The Union of Students in Ireland launched its SHAG week campaign across the country in 6 different colleges (NUIG, NCI, IT Carlow, GMIT, DKIT and IADT) this week with two key messages – to get tested and to ask for consent, after a survey published in December 2015 showed an increase of STIs in Ireland by 4% and the Dublin Rape Crisis Centre reported an increase in rapes and sexual assaults.
The Dublin Rape Crisis Centre said the victims of recent rape and sexual assault went up to 303 in 2015, from 221 in 2014, but only 1 in 10 are reported. This figure is only for the Rotunda hospital where the sexual assault treatment unit (SATU) is located which covers the Dublin and Leinster area. There are 6 units in the country – Dublin, Cork, Galway, Donegal, Limerick and Mullingar.
The report showing the increase in STIs in Ireland was published 2nd Dec 2015 by the Health Protection Surveillance Centre and the HSE. This report was prepared by Gillian Cullen and Dr Derval Igoe and showed that in 2014, there were 12,626 notifications of Sexually Transmitted Infections (STIs) in Ireland, an increase of 4% compared to 2013. The most commonly diagnosed STI was Chlamydia, with 6,695 notifications in 2014. The burden of STIs remains greatest among those aged 15 – 24 year olds.
“USI’s SHAG week campaign has two core messages – for students and young people to go get tested and to ask for consent.” Kevin Donoghue, President of the Union of Students in Ireland, said, “We are reminding students that they must look after their sexual health. This means getting tested regularly and using condoms and dental dams to protect themselves from the risk of contracting an STI. Getting tested is quick, painless and usually free! The reported increase in rapes and sexual assaults in Ireland is very worrying. Research shows that only 1 in 10 cases are reported. What’s even more worrying is this figure is for the Rotunda hospital alone.”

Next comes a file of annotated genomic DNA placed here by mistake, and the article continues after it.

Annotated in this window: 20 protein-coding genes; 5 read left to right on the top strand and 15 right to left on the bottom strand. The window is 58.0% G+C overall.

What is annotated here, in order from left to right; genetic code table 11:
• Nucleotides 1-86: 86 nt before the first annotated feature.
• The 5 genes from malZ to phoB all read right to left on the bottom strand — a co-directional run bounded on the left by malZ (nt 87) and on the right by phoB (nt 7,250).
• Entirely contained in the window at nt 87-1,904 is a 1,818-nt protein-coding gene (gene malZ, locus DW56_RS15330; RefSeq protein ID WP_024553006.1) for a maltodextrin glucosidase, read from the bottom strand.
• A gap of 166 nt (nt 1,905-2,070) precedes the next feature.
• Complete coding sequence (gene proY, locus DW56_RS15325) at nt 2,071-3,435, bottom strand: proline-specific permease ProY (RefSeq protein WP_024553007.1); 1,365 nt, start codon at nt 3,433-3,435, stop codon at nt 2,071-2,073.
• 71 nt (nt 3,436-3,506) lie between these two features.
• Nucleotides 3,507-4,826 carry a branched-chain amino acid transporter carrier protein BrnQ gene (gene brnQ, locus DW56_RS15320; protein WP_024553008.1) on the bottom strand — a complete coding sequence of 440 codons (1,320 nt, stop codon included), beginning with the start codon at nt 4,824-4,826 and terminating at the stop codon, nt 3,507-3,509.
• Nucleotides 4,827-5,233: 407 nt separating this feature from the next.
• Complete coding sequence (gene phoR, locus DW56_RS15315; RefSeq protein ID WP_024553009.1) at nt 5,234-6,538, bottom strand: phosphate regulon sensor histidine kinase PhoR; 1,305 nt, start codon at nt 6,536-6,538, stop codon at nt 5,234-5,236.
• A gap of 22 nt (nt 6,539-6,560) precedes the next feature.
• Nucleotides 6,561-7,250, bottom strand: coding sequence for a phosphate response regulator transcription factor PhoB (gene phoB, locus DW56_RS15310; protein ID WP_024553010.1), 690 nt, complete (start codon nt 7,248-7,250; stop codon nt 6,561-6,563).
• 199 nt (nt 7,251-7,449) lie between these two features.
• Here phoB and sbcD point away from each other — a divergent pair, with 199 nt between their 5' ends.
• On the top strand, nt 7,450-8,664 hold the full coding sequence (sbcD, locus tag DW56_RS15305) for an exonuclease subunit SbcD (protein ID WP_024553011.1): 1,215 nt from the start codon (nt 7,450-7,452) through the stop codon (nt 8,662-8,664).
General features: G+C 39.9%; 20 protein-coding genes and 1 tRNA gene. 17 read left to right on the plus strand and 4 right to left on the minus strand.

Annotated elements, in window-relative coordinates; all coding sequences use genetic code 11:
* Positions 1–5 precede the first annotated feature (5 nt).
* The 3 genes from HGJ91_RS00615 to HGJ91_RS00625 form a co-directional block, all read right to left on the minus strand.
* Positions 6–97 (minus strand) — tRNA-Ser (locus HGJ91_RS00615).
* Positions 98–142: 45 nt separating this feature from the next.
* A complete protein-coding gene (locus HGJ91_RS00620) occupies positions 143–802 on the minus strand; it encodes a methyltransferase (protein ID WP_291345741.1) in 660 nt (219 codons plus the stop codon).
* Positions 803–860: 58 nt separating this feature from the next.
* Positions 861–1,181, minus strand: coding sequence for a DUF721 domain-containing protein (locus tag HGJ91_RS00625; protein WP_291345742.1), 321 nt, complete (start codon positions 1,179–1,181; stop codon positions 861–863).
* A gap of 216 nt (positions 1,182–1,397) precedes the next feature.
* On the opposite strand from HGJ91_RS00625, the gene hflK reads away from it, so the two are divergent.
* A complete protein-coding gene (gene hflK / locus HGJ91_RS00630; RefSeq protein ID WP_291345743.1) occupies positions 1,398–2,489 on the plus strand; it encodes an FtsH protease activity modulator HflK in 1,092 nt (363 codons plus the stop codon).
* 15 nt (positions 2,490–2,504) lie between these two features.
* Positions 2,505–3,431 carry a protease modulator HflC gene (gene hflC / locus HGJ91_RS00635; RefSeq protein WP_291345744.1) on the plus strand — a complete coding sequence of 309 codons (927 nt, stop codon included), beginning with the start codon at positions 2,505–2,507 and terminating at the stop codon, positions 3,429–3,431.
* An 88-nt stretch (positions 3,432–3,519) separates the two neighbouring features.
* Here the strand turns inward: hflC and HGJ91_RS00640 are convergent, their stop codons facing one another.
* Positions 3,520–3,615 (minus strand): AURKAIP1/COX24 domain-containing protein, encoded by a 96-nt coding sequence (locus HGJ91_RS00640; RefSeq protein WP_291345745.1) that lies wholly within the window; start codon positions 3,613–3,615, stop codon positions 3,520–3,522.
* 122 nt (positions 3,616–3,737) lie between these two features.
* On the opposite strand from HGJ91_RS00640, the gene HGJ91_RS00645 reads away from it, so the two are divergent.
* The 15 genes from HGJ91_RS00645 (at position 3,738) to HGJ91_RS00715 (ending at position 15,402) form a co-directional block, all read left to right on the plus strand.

USI is delighted to have organizations such as SpunOut, HIV Irland, Aids West and Well Woman Centre onboard for the 2016 SHAG week.
“We want to open up dialogue and provide students with the language and information that is needed in relation to sexual consent.” Donoghue said, “Initiatives such as the proposed consent workshops in Trinity College Dublin are very important in empowering young people and changing attitudes about what is and is not appropriate behaviour for all students.”
“The Dublin Rape Crisis Centre commends USI for their initiatives in the area of prevention of sexual violence through their campaigns, particularly the Say Something and #AskConsent Campaigns during SHAG week.” Ellen O’Malley Dunlop, CEO of the DRCC, said “We hope they get the support they need from both the college authorities and from the students themselves. The recent conversations about sexual consent and the need for on-going age-related programmes from early childhood to third level institutions are very welcome.”
Victims of recent rape and sexual assault up to 303 in 2015, from 221 in 2014, and only 1 in 10 are reported.
Published 2nd Dec Health Protection Surveillance Centre and the HSE
This report prepared by Gillian Cullen and Dr Derval Igoe,
In 2014, there were 12,626 notifications of Sexually Transmitted Infections (STIs) in Ireland, an increase of 4% compared to 2013 of all STIs increased in 2014.
The most commonly diagnosed STI was Chlamydia, with 6,695 notifications in 2014.
The burden of STIs remains greatest among those aged 15 – 24 year olds.
For further survey results check –